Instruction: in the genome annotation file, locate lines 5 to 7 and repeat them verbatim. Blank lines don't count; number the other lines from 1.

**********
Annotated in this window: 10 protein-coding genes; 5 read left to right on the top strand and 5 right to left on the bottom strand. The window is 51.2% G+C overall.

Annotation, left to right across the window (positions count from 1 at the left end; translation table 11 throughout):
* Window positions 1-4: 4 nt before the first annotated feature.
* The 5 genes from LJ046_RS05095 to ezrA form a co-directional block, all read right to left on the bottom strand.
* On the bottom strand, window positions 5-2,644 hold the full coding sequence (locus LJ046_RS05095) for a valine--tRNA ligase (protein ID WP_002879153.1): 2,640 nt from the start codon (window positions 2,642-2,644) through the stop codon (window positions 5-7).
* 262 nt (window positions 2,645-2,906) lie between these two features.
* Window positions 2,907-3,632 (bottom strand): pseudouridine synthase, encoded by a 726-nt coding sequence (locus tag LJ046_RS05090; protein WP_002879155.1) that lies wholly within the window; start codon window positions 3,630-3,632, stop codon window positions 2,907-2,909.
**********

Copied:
* On the bottom strand, window positions 5-2,644 hold the full coding sequence (locus LJ046_RS05095) for a valine--tRNA ligase (protein ID WP_002879153.1): 2,640 nt from the start codon (window positions 2,642-2,644) through the stop codon (window positions 5-7).
* 262 nt (window positions 2,645-2,906) lie between these two features.
* Window positions 2,907-3,632 (bottom strand): pseudouridine synthase, encoded by a 726-nt coding sequence (locus tag LJ046_RS05090; protein WP_002879155.1) that lies wholly within the window; start codon window positions 3,630-3,632, stop codon window positions 2,907-2,909.